This chapter considers the influence of prenatal nicotine exposure on the development of neurotransmission in central respiratory neurons. Neonatal mammals that are nicotine exposed in utero show abnormalities in central ventilatory control, such as reduced ventilatory output (1,2), altered breathing pattern (2-4), increased apnea frequency (2,4) and duration (5), delayed arousal in response to hypoxia (6,7), decreased sensitivity to hypoxia (1,4,5,8-11), and diminished capacity for autoresuscitation following severe hypoxic exposure (12,13). Although these findings provide substantial evidence that development of central ventilatory control is altered by prenatal nicotine exposure, the mechanism of nicotine’s action on respiratory-related neurons has not been identified. Identifying these mechanisms is important clinically, as epidemiological findings show that exposure to tobacco smoke is now the number one risk factor for the sudden infant death syndrome (SIDS), accounting for approximately one-third of all SIDS deaths (14,15). The major hypothesis addressed in this chapter is that prenatal nicotine exposure enhances inhibitory neurotransmission, and may also depress excitatory neurotransmission. It is envisaged that these alterations make the neonate more vulnerable to exogenous stressors, such as hypoxia, hypercapnia, asphyxia, and laryngeal irritation. The increased vulnerability is likely manifest as a diminution of protective reflex responses to these stressors, leading to life-threatening events.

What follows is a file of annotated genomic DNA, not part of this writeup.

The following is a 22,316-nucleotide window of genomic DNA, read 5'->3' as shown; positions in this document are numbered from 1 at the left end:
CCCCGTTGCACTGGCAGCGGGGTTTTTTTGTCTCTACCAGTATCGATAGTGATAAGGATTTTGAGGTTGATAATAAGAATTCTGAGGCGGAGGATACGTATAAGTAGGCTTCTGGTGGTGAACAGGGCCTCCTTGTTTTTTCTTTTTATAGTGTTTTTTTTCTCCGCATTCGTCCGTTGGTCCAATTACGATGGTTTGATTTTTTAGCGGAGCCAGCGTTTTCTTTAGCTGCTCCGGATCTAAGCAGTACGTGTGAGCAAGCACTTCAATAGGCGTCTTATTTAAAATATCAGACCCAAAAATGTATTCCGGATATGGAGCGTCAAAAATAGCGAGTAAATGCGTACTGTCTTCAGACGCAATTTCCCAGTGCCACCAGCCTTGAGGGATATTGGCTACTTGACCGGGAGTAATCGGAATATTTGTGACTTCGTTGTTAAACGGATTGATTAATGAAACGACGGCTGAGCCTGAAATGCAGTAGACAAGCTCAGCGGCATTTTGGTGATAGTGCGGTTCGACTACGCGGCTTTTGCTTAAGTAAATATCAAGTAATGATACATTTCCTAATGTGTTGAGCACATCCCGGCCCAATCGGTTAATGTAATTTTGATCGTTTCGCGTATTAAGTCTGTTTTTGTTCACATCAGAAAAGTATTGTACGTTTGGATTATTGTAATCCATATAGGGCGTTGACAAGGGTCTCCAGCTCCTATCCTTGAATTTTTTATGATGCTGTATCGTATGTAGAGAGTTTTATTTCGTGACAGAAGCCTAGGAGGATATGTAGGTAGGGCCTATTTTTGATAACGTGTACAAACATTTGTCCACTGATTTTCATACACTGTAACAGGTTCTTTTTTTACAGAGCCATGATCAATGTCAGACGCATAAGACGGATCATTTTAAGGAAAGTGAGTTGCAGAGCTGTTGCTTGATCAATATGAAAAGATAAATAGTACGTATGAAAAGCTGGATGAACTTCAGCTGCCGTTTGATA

|Original language||English (US)|
|Title of host publication||Sleep and Breathing in Children|
|Subtitle of host publication||Developmental Changes in Breathing During Sleep, Second Edition|
|Number of pages||139|
|State||Published - Jan 1 2008|
ASJC Scopus subject areas